Fluxes may be noncorrosive, mild, intermediate or highly corrosive depending on base materials and their condition.
Fluxes are sometimes in the form of natural occurring resins.
These perform well for the soldering-process except that they tend to produce fumes, called colophony, which can be irritant or produce allergic reactions.
New resin free fluxes are being proposed and available.
Automatic-soldering by wave-, drag-, or dip machines is a successful method for making high-quality, reliable joints.
If correctly controlled, this is one of the least expensive methods for mass fabricating electrical connections.
Machines performing joining under a blanket of inert nitrogen gas produce less oxidation (dross) in the molten material.
The claimed advantage is requiring less maintenance, cleaning and solder usage.
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Selection of a certain solder is based on its melting properties
, which depend on its composition, expressed as melting range (Solidus - Liquidus interval) and the temperature conditions in service.
Only pure metals and eutectic alloys present a single melting point.
Tin-lead solders have been most popular in the past and are still in wide use.
New applications require the use of materials friendly to the environment.
Lead is considered poisonous and therefore it is now banned from many industries.
Efforts were exerted to remove the chance that lead based residuals find their way to the environment because of negligent production procedures.
Due to the wide range of properties deriving from compositions, these alloys are used in many industrial applications, from plumbing, radiators, electrical and electronic connections.
The most popular composition for electronic applications used to be the eutectic alloy of 63% tin (Sn) and 37% lead (Pb), which melts at 183 °C. It is now almost completely excluded from industrial applications.
Specifications set the maximum of impurities in solders, as it was determined that they can impair performance characteristics, like wetting, flow, temperature, strength and oxidation resistance.
Elements like Aluminum, Antimony, Arsenic, Bismuth, Cadmium, Copper, Iron, Nickel, Phosphorus, Sulfur, and Zinc, even if within limits in the original filler, tend to increase in the mass of solder during normal use.
When used as main constituents, not as unwanted impurities, Antimony, Silver, Zinc, Indium, Bismuth, and Cadmium alloyed with Tin provide classes of solders of special characteristics, like low temperature.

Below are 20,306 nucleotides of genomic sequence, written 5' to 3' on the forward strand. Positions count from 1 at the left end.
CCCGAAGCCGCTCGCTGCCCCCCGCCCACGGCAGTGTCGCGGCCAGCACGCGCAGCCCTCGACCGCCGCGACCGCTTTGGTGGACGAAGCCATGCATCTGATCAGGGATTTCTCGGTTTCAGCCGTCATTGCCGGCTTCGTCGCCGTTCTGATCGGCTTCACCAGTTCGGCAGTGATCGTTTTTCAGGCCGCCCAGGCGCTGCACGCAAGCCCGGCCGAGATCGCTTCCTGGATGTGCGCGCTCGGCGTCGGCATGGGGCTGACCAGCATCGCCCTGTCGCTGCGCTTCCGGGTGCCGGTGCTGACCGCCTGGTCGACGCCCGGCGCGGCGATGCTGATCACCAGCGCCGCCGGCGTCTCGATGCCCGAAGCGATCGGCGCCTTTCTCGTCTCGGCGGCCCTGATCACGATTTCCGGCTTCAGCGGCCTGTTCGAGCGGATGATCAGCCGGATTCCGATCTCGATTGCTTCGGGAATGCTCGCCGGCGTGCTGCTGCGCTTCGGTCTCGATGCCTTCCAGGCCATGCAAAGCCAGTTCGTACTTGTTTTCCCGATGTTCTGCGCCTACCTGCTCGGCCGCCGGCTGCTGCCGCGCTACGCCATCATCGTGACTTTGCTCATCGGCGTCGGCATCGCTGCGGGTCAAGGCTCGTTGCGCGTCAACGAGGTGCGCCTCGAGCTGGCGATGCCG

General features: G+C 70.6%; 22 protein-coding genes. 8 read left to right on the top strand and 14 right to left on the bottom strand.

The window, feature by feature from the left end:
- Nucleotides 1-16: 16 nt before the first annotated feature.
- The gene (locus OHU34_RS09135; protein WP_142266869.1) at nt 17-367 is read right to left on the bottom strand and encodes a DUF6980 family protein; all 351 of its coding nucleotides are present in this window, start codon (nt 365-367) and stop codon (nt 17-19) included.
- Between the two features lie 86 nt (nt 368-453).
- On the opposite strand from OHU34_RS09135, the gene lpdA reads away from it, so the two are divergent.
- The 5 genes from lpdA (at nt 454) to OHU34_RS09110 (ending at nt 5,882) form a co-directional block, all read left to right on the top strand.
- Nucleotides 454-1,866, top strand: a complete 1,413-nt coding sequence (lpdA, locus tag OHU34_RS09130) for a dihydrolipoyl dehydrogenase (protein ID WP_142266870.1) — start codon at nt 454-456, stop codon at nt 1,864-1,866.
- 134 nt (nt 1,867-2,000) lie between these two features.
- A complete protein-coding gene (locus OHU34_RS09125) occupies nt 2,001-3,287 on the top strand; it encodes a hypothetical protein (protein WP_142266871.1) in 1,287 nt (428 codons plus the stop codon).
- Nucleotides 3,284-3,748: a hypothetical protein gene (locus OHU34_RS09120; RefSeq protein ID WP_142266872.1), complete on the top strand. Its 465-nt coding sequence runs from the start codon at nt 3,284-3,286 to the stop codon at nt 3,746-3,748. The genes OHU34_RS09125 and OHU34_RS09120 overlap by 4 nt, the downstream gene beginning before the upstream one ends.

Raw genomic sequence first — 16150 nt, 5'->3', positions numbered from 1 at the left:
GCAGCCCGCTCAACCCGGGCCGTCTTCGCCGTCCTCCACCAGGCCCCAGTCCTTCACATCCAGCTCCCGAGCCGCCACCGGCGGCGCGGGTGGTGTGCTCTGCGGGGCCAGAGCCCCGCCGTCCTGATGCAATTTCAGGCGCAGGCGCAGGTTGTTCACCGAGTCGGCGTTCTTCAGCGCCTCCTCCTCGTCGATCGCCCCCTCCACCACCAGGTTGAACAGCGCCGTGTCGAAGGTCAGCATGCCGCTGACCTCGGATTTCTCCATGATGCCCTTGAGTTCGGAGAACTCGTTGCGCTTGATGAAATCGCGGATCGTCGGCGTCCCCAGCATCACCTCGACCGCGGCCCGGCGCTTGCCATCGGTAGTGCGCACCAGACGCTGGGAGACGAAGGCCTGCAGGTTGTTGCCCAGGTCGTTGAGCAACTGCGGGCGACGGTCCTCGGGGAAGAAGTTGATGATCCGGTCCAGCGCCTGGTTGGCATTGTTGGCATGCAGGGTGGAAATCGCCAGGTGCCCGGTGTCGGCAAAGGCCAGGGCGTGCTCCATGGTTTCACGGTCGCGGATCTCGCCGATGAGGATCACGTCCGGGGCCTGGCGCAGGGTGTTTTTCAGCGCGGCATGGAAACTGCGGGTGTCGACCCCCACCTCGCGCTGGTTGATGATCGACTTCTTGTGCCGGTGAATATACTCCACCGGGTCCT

Precious metal solders, based on Gold find specialized applications.
Environment friendly solder materials
There has been a growing concern over the continued use of lead in currently used solders, particularly for the electronic industry.
Sample pages of a thorough study on the influence of lead containing solders and on other dangers to the environment can be found in
An Article on a New Lead-free Solder Alloy was published in Issue 42 of Practical Welding Letter for February 2007. Click on PWL#042 to read it.
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Some authors contest this being a real problem, or call it a nonproblem, because in their view it is not proven that lead containing solders pose a threat to the environment.
While the scientific proof for need of lead-free soldering may be questionable, consumer and legislative requirements for its production are not.
The fact is that a mounting drive pushes towards a new class of solders containing no lead.
The switch is not without problems. For one thing, the new solders melt at a temperature higher by 30 to 40 °C to that of lead containing solders.
This change alone requires a complete redesign of the applications, involving reevaluation of flux, cleaner, substrate, finish and packaging processes.
Specifications and standards have established requirements for certain solder alloys in terms of composition limits, impurity levels, and a nomenclature for referencing particular compositions.
In the United States, the specifications of solder alloy compositions are listed in ASTM B 32. In Europe the International Organization for Standardization (ISO) issued the specification ISO/DIS 9453.
In conclusion soldering is a mature process for joining a definite class of items, especially for electrical circuits containing different elements.
Automated machines and procedures are available which permit low cost production with high reliability of performance.
The following Documents are relevant to the subject treated.
Standard Specification for Solder Metal
ASTM International / 01-May-2008 / 9 pages
American Welding Society, 01-Jan-2000, 577 pages
See the new website page on Wave Soldering.
A short note on resources for Lead Free Solder Filler Metals was published (4) in Issue 74 of Practical Welding Letter for October 2009. Click on PWL#074 to see it.
An Article on Filler Metals for Active Solder Joining was published (4) in Issue 75 of Practical Welding Letter for October 2009.
Click on PWL#075 to see it.
An Article on Substitution of lead based solders was published (3) in Issue 101 of Practical Welding Letter for January 2012.
Click on PWL#101 to see it.
An Article on Acoustic Imaging for process quality control was published (3) in Issue 143 of Practical Welding Letter for July 2015.
Click on PWL#143 to see it.
An Article on A new metallic glue was published (11) in Issue 150 of Practical Welding Letter for February 2016.
Click on PWL#150.
An Article on Reliability of Soldered Joints was published (4) in Issue 164 of Practical Welding Letter for April 2017.
Click on PWL#164.
On Soldering Safety see at page 45
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Friction Welding Processes
Friction Stir Welding
Flash Welding Process
Resistance Welding Processes
High Frequency Resistance Welding
Gas Welding Processes
Arc Welding Processes
High Energy Welding Processes
Micro Welding Processes
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Soldering is a simple and successful process, most useful when properly applied. Read on it here...